Gig employment may be part of the labor shortage in Indiana – 953mnc.com

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As much as a third of Indiana’s workforce may be in the gig economy. That’s part of what’s driving a labor shortage.

The Bureau of Labor Statistics estimated in 2019 that 36-percent of workers nationwide are in the gig economy, from day laborers to Uber drivers to freelance writers. That would translate to one-point-one-million Hoosiers. Ball State economist Michael Hicks says the number might be as low as 750-thousand, but that’s still more than one in three workers. And he says the pandemic has sharply accelerated a trend toward remote work that was already in motion.

Hicks told a legislative hearing there are a lot of unknowns, like how many people have gig jobs as their main source of income and how many are doing it to supplement their main income. And he says measurements of the gig economy are indirect and imperfect, but one way to track it is the number of job postings offering remote work. Last month, seven-thousand of those ads were closed. If that means they’ve been filled, Hicks says that’s two-thirds of Indiana’s job growth for the month. “There’s your labor shortage,” Hicks says.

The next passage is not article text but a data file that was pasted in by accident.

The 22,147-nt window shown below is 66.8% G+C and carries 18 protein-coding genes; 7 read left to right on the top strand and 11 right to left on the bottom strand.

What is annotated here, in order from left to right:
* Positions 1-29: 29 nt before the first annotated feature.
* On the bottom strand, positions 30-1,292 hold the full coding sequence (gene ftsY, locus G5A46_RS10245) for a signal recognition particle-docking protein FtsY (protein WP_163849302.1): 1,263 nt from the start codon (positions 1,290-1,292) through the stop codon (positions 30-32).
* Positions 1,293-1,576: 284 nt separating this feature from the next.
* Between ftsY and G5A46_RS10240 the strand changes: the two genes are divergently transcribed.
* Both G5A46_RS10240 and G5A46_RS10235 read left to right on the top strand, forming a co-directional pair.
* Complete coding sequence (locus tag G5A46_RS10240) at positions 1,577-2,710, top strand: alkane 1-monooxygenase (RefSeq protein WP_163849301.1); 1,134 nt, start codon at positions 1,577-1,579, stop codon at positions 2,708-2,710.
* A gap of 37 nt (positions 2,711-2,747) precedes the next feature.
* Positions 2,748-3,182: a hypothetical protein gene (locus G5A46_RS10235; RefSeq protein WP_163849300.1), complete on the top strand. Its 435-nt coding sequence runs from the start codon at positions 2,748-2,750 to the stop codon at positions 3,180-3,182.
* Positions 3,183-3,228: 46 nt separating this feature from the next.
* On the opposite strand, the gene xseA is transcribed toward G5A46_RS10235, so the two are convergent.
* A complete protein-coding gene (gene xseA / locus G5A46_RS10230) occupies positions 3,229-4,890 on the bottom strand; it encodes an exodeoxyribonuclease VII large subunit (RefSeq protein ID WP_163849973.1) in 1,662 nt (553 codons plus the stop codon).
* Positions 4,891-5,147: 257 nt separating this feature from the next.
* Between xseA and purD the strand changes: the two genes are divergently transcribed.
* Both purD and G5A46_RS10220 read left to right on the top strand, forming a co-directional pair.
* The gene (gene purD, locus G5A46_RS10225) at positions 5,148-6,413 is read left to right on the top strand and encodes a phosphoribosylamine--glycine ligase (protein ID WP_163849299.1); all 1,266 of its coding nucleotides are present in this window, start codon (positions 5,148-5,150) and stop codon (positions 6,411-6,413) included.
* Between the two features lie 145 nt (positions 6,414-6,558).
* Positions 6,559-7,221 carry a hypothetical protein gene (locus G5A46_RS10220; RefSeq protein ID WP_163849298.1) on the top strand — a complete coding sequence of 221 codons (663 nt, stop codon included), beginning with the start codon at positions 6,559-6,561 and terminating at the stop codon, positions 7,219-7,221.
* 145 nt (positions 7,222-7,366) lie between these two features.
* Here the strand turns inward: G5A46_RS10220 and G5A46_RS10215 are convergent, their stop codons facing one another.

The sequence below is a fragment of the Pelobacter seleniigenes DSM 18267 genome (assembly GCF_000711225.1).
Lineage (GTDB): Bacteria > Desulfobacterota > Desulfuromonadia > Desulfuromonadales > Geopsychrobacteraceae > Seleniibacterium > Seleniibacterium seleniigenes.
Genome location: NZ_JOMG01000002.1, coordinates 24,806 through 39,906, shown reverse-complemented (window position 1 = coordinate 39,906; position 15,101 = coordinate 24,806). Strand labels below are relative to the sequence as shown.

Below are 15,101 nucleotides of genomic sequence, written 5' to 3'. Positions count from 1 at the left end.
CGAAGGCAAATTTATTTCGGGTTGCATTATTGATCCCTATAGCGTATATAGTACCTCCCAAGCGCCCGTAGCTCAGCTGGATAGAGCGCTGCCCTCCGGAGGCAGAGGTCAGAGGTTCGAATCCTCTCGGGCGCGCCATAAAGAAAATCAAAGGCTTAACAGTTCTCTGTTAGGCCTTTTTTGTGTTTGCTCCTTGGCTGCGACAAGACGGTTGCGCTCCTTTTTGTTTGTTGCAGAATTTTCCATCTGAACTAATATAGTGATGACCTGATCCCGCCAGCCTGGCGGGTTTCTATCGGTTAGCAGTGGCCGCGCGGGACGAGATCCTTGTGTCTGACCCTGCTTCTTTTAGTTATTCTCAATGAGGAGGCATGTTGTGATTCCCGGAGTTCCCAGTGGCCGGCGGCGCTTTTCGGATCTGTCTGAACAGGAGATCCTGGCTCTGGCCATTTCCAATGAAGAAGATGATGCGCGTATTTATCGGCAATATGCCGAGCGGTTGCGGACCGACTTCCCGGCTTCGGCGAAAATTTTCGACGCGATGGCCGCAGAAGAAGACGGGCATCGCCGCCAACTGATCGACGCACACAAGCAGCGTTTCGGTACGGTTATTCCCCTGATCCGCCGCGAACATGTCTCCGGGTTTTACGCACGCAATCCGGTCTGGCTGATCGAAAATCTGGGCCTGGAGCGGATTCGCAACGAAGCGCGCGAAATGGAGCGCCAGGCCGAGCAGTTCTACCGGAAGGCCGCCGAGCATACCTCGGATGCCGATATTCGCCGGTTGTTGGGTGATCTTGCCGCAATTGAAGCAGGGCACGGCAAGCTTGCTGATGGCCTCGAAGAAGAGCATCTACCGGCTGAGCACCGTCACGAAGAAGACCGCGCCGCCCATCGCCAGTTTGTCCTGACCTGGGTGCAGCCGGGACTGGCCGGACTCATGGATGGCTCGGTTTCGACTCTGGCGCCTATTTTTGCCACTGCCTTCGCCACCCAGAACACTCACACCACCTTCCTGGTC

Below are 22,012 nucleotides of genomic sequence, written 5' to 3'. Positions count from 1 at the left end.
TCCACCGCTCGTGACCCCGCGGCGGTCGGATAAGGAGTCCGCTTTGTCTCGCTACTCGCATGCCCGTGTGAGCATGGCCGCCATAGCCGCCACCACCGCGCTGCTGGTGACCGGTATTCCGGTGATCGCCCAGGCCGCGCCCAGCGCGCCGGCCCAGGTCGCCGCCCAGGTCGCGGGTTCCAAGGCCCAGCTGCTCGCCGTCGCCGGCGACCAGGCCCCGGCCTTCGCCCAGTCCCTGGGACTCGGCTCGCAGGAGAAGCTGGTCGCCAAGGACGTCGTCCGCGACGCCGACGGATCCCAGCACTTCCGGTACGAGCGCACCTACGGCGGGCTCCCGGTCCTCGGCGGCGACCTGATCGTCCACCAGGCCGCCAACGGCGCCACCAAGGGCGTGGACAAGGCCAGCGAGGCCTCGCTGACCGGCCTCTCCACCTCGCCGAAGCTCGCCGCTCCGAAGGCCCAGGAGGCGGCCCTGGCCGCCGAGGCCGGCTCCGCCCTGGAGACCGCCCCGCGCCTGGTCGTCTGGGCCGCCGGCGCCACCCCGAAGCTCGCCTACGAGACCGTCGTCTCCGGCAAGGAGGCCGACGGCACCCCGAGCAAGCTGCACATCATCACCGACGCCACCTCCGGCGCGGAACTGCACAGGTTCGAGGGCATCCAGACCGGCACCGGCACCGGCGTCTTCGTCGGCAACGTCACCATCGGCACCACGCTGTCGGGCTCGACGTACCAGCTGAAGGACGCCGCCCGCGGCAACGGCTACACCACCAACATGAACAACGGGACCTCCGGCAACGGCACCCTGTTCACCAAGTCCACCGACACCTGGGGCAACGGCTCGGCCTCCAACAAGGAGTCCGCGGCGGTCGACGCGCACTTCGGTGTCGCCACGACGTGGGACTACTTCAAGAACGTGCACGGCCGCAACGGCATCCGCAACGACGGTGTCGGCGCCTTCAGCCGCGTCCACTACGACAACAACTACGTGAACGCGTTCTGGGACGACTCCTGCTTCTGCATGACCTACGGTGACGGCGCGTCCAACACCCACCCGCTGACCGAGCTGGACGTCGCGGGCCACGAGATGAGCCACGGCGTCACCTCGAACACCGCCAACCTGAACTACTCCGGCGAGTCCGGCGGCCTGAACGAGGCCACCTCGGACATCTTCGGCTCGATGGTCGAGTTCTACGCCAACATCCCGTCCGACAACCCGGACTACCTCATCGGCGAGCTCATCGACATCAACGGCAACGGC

Hicks says restaurants in particular have struggled to fill jobs, and suggests the pandemic is squeezing the labor force in the same way it’s squeezing business. He says a Harvard tracker of credit-card purchases indicates restaurant business had dropped by 60-percent last March even before the start of a six-week lockdown. Just as many customers were reluctant to venture out during a pandemic, he says, many potential workers are grabbing remote-work opportunities rather than take jobs in businesses with high personal contact.

While unemployment rates have rebounded from last year’s pandemic lows, Hicks says changes in the nature of work and where people do their jobs are ripple effects likely to reverberate for years. He says the size of the disruption as a share of the labor market is bigger than the impact of the Great Depression, from the stock market crash in 1929 to its lowest ebb four years later.

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